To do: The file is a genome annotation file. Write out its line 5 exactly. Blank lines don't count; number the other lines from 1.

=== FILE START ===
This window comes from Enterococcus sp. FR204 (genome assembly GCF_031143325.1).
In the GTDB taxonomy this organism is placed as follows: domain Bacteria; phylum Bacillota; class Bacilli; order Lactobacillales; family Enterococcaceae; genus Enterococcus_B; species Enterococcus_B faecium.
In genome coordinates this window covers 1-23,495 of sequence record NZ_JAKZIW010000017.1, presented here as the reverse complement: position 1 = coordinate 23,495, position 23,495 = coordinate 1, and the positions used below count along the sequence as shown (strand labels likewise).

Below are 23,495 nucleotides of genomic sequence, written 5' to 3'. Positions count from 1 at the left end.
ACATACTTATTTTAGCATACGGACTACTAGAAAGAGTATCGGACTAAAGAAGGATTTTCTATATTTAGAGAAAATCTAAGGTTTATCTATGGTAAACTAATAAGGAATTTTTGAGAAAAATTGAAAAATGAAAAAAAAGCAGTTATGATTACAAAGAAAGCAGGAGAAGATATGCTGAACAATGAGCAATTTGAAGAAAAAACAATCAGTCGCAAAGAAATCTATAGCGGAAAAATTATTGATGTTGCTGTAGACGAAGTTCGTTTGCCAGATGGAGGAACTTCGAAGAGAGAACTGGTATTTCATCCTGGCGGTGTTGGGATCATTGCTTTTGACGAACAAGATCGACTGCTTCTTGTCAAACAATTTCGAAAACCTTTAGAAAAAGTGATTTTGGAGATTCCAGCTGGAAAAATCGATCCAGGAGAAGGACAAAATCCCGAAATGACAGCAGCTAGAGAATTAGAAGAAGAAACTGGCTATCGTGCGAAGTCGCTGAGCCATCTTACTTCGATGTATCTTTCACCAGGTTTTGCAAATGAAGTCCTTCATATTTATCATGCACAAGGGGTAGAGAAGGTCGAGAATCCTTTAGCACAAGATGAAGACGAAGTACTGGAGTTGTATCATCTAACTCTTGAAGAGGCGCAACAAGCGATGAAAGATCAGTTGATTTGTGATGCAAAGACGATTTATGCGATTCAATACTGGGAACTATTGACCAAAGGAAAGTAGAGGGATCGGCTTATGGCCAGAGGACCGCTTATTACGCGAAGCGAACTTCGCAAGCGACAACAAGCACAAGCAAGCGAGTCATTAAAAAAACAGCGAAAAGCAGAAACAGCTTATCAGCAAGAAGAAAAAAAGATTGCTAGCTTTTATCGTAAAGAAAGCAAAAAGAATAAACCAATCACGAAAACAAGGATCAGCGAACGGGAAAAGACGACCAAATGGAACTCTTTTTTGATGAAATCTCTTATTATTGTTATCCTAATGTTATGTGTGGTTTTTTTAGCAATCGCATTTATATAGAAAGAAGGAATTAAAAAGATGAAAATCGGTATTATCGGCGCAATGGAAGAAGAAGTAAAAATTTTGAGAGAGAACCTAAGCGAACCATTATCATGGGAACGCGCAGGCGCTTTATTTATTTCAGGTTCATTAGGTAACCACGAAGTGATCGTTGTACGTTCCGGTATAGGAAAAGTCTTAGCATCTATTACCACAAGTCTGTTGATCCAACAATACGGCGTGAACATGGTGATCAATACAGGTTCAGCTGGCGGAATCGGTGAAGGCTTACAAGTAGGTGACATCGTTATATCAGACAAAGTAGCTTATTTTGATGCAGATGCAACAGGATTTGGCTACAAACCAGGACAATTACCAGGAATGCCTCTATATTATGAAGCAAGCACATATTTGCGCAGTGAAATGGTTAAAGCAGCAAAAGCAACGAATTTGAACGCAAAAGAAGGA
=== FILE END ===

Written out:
ACATACTTATTTTAGCATACGGACTACTAGAAAGAGTATCGGACTAAAGAAGGATTTTCTATATTTAGAGAAAATCTAAGGTTTATCTATGGTAAACTAATAAGGAATTTTTGAGAAAAATTGAAAAATGAAAAAAAAGCAGTTATGATTACAAAGAAAGCAGGAGAAGATATGCTGAACAATGAGCAATTTGAAGAAAAAACAATCAGTCGCAAAGAAATCTATAGCGGAAAAATTATTGATGTTGCTGTAGACGAAGTTCGTTTGCCAGATGGAGGAACTTCGAAGAGAGAACTGGTATTTCATCCTGGCGGTGTTGGGATCATTGCTTTTGACGAACAAGATCGACTGCTTCTTGTCAAACAATTTCGAAAACCTTTAGAAAAAGTGATTTTGGAGATTCCAGCTGGAAAAATCGATCCAGGAGAAGGACAAAATCCCGAAATGACAGCAGCTAGAGAATTAGAAGAAGAAACTGGCTATCGTGCGAAGTCGCTGAGCCATCTTACTTCGATGTATCTTTCACCAGGTTTTGCAAATGAAGTCCTTCATATTTATCATGCACAAGGGGTAGAGAAGGTCGAGAATCCTTTAGCACAAGATGAAGACGAAGTACTGGAGTTGTATCATCTAACTCTTGAAGAGGCGCAACAAGCGATGAAAGATCAGTTGATTTGTGATGCAAAGACGATTTATGCGATTCAATACTGGGAACTATTGACCAAAGGAAAGTAGAGGGATCGGCTTATGGCCAGAGGACCGCTTATTACGCGAAGCGAACTTCGCAAGCGACAACAAGCACAAGCAAGCGAGTCATTAAAAAAACAGCGAAAAGCAGAAACAGCTTATCAGCAAGAAGAAAAAAAGATTGCTAGCTTTTATCGTAAAGAAAGCAAAAAGAATAAACCAATCACGAAAACAAGGATCAGCGAACGGGAAAAGACGACCAAATGGAACTCTTTTTTGATGAAATCTCTTATTATTGTTATCCTAATGTTATGTGTGGTTTTTTTAGCAATCGCATTTATATAGAAAGAAGGAATTAAAAAGATGAAAATCGGTATTATCGGCGCAATGGAAGAAGAAGTAAAAATTTTGAGAGAGAACCTAAGCGAACCATTATCATGGGAACGCGCAGGCGCTTTATTTATTTCAGGTTCATTAGGTAACCACGAAGTGATCGTTGTACGTTCCGGTATAGGAAAAGTCTTAGCATCTATTACCACAAGTCTGTTGATCCAACAATACGGCGTGAACATGGTGATCAATACAGGTTCAGCTGGCGGAATCGGTGAAGGCTTACAAGTAGGTGACATCGTTATATCAGACAAAGTAGCTTATTTTGATGCAGATGCAACAGGATTTGGCTACAAACCAGGACAATTACCAGGAATGCCTCTATATTATGAAGCAAGCACATATTTGCGCAGTGAAATGGTTAAAGCAGCAAAAGCAACGAATTTGAACGCAAAAGAAGGA